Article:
Day 85: Trail Encounters and An Overheated Decision

AT Dreams

My original AT dreams didn’t envision waking up in a Walmart parking lot. But Boiling Springs didn’t offer any good boondocking sites and Northstar wanted to visit the Mechanicsburg REI. Plus, Walmart offered cleanish bathrooms, free parking, and excellent cell service with which to stay on top our daughter’s situation back home.

So, this morning I climbed out of the van to a colorful sunrise over the Sam’s Club gas pumps and started my day. Yesterday’s rain continued into the evening, so I pulled on soggy pants and squishy shoes, starting out wet and likely to only get wetter with sweat as the day heated up.

On deck today was about 13 miles of relatively flat, open farm walking, followed by another 3.5 miles over one woody ridge to PA 840. Once there, I’d decide whether to add another ten miles into Duncannon.

Farm Walking

I think I remember wishing that the AT would explore other parts of the Appalachians besides the tree-covered hills. Today, I got my wish.

I left Boiling Springs around 7:00 am under the last vestiges of yesterday’s rain clouds. After a half-mile of road walking, the trail turned off into a narrow, wooded area between farm fields. I spent the next 13 miles plunging into the dripping wet woods and emerging minutes later into gentle rolling hills thick with corn, beans, wheat, and hay.

The slick, muddy trail recorded at least one hiker ahead of me, as well as the passing of racoons and possibly a bear during the night. But I saw no one, and walked alone past family farms, some which looked prosperous and well-kept, and others that looked as if the end was near. Just past the edge of one field, I stopped to take in the Chambers family cemetery with weather-worn gravestones dating to the mid-1800’s.

In another wooded section, I passed very near what I hope was a shooting range. I heard a lot of gunfire but saw no branches or leaves cracking overhead. I’ve been (unintentionally) shot at before while hiking and canoeing and know that the only thing to do is either sit it out behind something solid or keep low and get the heck out of Dodge. This time, I chose the latter.

The sun came out by mid-morning, making the farm scenery even more picturesque. But the sunshine also ramped up the heat and humidity, making me appreciate the shaded sections of trail. I probably wouldn’t sign up for 2,198.4 miles of farm walking, but today’s path was a welcome break from the long green tunnel.

More Trail Encounters

Just before the I-81 crossing, I walked up on a farm stand selling fruit, vegetables, and other farm products. The produce looked fantastic, but I had no interest in hauling zucchinis the next ten miles. But fresh, homemade chocolate milk in a glass bottle with a foil lid? I had just enough cash for that and more than enough nostalgia and appetite. Break time.

Jake Tucker. As I walked into the farm stand, a thru-hiker walked out carrying his purchases. I’d seen this guy three times in the last three days. The first time, I passed him as he stood by his tent early one morning. I’d smiled and waved silently because of the hour, but he just stared at me intently with no response as I walked past. He was also part of the Pine Grove Furnace crowd. And he ghosted me when I passed him midday yesterday.

Today, he walked out of the farm stand shirtless, despite the No Shirt-No Service sign, which no doubt the ten-year boy running the register was too intimidated to enforce. I gave him a smile and asked, “Hey! How’s your hike going?” All I got was a grunt.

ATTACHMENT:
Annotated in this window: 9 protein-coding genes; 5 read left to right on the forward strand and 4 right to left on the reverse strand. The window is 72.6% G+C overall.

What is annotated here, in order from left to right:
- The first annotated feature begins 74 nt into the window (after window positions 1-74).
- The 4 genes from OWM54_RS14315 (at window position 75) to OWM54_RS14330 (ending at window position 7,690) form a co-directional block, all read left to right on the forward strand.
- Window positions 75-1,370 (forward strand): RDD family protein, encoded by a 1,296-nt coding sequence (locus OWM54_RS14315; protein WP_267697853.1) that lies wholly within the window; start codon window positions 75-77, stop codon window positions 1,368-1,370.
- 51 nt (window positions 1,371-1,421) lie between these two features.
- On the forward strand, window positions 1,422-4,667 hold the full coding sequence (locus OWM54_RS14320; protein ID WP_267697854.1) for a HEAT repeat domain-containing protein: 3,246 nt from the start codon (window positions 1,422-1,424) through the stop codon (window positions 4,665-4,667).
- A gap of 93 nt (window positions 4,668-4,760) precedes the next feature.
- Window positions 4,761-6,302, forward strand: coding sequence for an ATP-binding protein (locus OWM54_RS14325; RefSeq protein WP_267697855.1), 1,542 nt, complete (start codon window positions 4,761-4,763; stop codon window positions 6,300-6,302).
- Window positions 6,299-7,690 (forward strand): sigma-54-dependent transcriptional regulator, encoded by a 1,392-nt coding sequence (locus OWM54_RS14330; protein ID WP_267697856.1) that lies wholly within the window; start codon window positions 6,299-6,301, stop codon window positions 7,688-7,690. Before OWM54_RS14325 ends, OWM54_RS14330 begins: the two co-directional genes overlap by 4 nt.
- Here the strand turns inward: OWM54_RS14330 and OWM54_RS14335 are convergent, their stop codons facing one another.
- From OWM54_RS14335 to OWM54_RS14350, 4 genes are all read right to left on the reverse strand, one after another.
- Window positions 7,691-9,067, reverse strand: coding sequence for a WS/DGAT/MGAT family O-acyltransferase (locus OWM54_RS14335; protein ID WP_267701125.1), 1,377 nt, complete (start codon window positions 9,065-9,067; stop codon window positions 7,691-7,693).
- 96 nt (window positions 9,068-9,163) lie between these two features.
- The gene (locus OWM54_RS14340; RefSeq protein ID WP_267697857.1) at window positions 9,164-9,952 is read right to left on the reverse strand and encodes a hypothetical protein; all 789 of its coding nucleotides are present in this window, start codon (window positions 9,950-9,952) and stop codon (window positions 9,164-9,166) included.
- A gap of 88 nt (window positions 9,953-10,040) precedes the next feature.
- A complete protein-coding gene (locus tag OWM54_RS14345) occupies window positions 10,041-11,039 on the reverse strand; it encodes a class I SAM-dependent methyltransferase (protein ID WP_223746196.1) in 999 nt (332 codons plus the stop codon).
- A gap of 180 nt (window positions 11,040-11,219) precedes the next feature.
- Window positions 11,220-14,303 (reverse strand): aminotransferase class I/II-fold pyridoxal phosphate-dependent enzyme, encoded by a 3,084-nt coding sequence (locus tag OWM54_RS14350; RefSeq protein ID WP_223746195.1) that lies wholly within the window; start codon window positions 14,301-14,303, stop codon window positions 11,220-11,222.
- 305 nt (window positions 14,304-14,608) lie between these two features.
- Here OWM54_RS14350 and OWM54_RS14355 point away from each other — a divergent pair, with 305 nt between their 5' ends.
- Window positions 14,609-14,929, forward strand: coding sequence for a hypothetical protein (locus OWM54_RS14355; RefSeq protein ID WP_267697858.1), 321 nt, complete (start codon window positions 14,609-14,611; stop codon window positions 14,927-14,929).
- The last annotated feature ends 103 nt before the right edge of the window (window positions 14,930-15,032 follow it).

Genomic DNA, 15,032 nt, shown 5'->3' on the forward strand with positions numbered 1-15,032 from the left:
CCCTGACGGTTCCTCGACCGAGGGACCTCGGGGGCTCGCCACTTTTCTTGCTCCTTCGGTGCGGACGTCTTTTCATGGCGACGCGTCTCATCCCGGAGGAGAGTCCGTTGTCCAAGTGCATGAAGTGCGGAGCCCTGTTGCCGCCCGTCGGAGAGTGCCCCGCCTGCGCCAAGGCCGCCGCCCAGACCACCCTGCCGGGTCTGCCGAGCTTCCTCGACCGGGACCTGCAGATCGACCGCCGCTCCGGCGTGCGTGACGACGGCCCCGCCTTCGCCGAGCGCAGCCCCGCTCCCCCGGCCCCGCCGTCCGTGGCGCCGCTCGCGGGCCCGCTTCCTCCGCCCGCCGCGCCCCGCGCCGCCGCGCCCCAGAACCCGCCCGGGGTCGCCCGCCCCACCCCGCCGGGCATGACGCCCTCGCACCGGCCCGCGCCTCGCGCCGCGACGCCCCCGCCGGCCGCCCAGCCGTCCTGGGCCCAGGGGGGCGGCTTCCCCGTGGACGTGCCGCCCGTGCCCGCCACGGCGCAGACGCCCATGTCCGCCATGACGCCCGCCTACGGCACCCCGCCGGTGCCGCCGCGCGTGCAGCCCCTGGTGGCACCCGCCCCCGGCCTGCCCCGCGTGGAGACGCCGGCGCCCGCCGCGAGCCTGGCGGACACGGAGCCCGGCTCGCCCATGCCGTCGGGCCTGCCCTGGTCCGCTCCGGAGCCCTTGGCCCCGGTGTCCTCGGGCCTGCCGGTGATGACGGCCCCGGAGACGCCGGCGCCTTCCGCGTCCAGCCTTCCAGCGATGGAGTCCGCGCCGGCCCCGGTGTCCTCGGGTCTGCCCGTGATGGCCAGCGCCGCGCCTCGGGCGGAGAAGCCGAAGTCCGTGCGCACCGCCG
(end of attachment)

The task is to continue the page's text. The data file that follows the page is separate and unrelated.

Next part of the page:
When I came out with my chocolate milk, I sat down across the picnic table and tried again. No response. He got up and left. That’s a little weird, right? I don’t know, maybe he’s hearing impaired. Maybe I stink worse than I think.

But we all know what happens to unfriendly people who don’t say hi and tell me their trail name… I get to name them. This one’s Jake Tucker, after the Simpsons character with the upside-down head. My Jake Tucker has a flowing beard and shiny dome. You shoulda said hi, Jake.

Gabby. As I left the farm stand and crossed the I-81 Bridge, I saw a young woman hiking toward me. This made four days in a row we’d crossed paths, and each time she was hiking south and carrying a mostly empty pack. The first time, I noticed her because she wore unwieldy hiking clothes. But I didn’t say anything because she seemed to be making a point of avoiding eye contact.

The second time, she passed silently again, giving me a déjà vu feeling. After she was gone, I remembered seeing her the previous day.

The third day, I saw her coming up a climb towards me and stepped aside to yield to the uphill hiker. As she passed, I caught her eye and asked: “Have I seen you slacking southbound three days in a row?” She walked right by, saying “Yes” as she strode by. Heck of a storyteller, that one, which earned her the name Gabby.

Today, as she approached, I simply held up four fingers to indicate this was the fourth time. I could see in her eyes she recognized me, but she mistook my gesture and gives me a girly, wiggly, four-finger wave. So, I silently mouth the word “Four” at her and hiked on past. She got it, but didn’t stop, and I didn’t say anything either. I’m playing the long game. There’s a story there and I will eventually learn it.

Jake Tucker, Part II. Just after I crossed the bridge, I caught a glimpse of Jake Tucker in the distance. This is Tour de France season, so I knew what I had to do. Thirty minutes later, I had reeled him in. As I approached, he looked over his shoulder and saw a white-haired old man bearing down on him, but he couldn’t hold me off for long. The shock in his eyes was a thing of beauty.

I thought about giving him the Lance Armstrong-Jan Ulrich “Look” as I passed, but I didn’t want to crush his spirit or be responsible for him quitting the trail. At least that’s how it went in my mind. In reality, I smiled and said, “See you down the trail.” He nodded silently in reply.